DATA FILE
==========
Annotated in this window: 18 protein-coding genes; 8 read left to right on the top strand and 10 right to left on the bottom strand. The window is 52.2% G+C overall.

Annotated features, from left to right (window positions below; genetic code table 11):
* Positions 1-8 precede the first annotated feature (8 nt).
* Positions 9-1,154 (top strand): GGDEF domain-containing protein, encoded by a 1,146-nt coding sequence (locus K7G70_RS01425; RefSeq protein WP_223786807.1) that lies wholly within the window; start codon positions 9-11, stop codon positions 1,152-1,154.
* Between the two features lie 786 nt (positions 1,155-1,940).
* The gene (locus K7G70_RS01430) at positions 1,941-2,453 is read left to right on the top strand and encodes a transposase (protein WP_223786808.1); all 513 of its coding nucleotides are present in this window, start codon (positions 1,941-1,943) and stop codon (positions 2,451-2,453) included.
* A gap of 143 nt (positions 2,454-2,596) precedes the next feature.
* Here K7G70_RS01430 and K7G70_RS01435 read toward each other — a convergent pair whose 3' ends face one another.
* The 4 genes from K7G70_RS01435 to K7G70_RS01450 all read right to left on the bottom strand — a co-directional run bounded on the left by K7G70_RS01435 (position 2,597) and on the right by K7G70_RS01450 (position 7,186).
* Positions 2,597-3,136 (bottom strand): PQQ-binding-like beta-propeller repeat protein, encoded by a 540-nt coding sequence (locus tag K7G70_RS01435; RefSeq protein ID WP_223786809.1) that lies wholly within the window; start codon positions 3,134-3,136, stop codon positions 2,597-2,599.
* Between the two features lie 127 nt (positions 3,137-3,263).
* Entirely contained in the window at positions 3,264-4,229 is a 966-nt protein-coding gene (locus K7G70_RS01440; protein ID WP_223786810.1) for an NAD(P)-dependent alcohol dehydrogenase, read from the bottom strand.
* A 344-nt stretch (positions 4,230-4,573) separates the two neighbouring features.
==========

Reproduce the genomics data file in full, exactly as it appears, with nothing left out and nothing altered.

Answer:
Annotated in this window: 18 protein-coding genes; 8 read left to right on the top strand and 10 right to left on the bottom strand. The window is 52.2% G+C overall.

Annotated features, from left to right (window positions below; genetic code table 11):
* Positions 1-8 precede the first annotated feature (8 nt).
* Positions 9-1,154 (top strand): GGDEF domain-containing protein, encoded by a 1,146-nt coding sequence (locus K7G70_RS01425; RefSeq protein WP_223786807.1) that lies wholly within the window; start codon positions 9-11, stop codon positions 1,152-1,154.
* Between the two features lie 786 nt (positions 1,155-1,940).
* The gene (locus K7G70_RS01430) at positions 1,941-2,453 is read left to right on the top strand and encodes a transposase (protein WP_223786808.1); all 513 of its coding nucleotides are present in this window, start codon (positions 1,941-1,943) and stop codon (positions 2,451-2,453) included.
* A gap of 143 nt (positions 2,454-2,596) precedes the next feature.
* Here K7G70_RS01430 and K7G70_RS01435 read toward each other — a convergent pair whose 3' ends face one another.
* The 4 genes from K7G70_RS01435 to K7G70_RS01450 all read right to left on the bottom strand — a co-directional run bounded on the left by K7G70_RS01435 (position 2,597) and on the right by K7G70_RS01450 (position 7,186).
* Positions 2,597-3,136 (bottom strand): PQQ-binding-like beta-propeller repeat protein, encoded by a 540-nt coding sequence (locus tag K7G70_RS01435; RefSeq protein ID WP_223786809.1) that lies wholly within the window; start codon positions 3,134-3,136, stop codon positions 2,597-2,599.
* Between the two features lie 127 nt (positions 3,137-3,263).
* Entirely contained in the window at positions 3,264-4,229 is a 966-nt protein-coding gene (locus K7G70_RS01440; protein ID WP_223786810.1) for an NAD(P)-dependent alcohol dehydrogenase, read from the bottom strand.
* A 344-nt stretch (positions 4,230-4,573) separates the two neighbouring features.